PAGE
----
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A Pawn Barrier is a pawn formation in chess used to defend against pieces, typically a king. It is most useful during the endgame, where most major pieces are off the board.


a b c d e f g h
8 a8 b8 c8 d8 e8 f8 g8 h8 8
7 a7 b7 c7 d7 e7 f7 p g7 p h7 p 7
6 a6 b6 c6 d6 e6 od f6 od g6 od h6 od 6
5 a5 b5 c5 d5 e5 f5 g5 N h5 5
4 a4 k b4 c4 d4 e4 f4 g4 h4 K 4
3 a3 xd b3 xd c3 xd d3 xd e3 f3 g3 h3 3
2 a2 P b2 P c2 P d2 e2 f2 g2 h2 2
1 a1 b1 c1 d1 e1 f1 g1 h1 1
a b c d e f g h
The black king cannot legally move through the Xs so he would need to take a long trip around the barrier to get to the pawns. Meanwhile, the black pawn barrier has no effect on the white knight because it can just jump across the barrier.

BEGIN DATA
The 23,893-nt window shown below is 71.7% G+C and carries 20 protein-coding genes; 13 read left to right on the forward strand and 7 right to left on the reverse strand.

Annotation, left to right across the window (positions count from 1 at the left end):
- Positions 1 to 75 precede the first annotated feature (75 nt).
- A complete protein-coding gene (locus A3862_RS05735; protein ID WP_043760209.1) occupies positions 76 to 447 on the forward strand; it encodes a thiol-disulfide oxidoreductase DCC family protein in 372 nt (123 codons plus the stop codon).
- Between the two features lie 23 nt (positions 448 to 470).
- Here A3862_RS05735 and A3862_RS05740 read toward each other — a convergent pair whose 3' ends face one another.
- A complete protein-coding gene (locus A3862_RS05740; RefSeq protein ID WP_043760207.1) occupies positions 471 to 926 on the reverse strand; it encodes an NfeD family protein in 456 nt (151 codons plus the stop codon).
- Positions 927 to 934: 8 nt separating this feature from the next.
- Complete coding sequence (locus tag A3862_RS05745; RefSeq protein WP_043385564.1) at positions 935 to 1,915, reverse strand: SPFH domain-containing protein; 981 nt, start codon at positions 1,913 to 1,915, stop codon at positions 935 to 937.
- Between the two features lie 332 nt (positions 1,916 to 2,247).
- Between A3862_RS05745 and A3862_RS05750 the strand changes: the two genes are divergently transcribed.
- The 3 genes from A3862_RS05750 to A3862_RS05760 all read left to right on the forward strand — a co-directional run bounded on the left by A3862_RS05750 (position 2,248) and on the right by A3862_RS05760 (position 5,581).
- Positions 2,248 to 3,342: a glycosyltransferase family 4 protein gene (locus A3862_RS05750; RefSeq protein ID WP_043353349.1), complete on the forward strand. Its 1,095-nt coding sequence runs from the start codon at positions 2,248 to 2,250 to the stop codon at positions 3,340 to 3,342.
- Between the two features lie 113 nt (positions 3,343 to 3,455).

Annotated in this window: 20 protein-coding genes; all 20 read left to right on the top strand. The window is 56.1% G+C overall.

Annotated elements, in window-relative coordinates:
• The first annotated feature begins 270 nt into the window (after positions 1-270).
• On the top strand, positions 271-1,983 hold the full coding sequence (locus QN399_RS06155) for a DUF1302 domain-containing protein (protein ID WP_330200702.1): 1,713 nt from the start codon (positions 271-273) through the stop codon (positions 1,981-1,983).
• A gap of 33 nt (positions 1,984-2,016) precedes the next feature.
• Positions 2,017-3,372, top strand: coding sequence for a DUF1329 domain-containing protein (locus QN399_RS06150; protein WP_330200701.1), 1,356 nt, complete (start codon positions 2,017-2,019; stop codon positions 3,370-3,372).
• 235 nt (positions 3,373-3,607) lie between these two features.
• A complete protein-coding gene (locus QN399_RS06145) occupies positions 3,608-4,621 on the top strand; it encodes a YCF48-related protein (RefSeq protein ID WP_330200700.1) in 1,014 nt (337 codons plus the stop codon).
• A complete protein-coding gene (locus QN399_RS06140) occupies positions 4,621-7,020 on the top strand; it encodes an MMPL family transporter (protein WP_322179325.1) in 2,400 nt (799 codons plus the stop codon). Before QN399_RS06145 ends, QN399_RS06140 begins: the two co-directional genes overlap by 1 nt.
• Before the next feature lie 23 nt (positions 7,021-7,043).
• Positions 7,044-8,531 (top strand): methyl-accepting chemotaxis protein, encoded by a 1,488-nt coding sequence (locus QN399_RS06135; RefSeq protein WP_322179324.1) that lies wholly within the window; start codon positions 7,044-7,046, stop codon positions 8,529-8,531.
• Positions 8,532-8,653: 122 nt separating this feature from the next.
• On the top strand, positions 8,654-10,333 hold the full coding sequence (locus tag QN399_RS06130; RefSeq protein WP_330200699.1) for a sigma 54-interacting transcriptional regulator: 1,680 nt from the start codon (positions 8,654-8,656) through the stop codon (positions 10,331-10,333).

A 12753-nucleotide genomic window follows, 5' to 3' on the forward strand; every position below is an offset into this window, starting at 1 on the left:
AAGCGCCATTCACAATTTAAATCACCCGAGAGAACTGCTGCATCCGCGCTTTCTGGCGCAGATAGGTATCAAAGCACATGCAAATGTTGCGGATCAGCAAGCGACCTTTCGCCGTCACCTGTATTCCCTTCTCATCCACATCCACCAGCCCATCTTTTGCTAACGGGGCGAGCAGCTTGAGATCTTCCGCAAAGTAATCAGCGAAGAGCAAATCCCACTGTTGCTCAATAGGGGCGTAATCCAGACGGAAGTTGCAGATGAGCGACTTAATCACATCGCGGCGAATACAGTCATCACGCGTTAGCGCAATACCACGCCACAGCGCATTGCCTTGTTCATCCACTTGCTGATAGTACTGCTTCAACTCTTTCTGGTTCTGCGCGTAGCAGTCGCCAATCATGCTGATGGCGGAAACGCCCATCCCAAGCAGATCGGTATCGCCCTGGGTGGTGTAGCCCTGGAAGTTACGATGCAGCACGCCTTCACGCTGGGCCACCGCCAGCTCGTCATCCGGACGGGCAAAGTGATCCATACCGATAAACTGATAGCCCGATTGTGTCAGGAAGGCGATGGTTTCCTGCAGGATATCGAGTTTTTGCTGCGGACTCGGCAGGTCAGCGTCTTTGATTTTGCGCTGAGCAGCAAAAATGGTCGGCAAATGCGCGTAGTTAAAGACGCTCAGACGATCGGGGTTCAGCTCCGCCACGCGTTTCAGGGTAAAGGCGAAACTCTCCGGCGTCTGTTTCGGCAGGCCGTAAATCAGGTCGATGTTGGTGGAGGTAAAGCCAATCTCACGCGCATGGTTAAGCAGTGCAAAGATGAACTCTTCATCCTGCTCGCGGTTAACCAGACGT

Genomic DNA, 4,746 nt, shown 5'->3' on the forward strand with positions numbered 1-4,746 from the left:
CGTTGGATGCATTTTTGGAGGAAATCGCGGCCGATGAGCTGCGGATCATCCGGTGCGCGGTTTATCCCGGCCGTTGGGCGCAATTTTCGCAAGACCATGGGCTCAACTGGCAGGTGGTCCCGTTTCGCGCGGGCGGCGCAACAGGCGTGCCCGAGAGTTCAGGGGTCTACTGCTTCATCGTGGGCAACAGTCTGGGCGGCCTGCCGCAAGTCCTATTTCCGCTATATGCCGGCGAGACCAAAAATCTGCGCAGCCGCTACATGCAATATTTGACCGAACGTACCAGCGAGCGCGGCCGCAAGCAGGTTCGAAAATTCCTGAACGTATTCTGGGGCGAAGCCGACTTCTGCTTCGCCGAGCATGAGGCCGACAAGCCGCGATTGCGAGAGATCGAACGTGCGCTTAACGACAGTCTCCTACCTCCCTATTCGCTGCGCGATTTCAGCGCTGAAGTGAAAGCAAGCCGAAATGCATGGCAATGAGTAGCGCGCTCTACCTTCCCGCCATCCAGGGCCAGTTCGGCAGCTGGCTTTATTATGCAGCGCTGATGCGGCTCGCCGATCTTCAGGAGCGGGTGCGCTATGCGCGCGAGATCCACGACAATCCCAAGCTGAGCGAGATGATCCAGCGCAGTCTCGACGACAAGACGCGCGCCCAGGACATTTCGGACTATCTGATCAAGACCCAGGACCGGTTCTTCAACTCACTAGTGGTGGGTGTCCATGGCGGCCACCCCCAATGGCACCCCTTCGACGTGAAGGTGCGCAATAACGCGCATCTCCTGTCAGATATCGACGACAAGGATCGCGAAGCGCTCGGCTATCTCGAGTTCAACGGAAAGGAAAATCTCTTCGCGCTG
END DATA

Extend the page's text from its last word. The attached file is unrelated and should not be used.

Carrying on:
Design[]

The pawn barrier is essentially a horizontal wall of pawns. The pawns cover the squares in front of them, forming a long "barrier". This is useful because the opposing king cannot legally cross the barrier, and so he has to take an arduous trip around to capture the pawns. However, unlike the pawn chain, the pawns cannot defend each other, only the squares in front. Against other pieces the formation would serve little purpose, since they have a farther range and can "jump" across the barrier.

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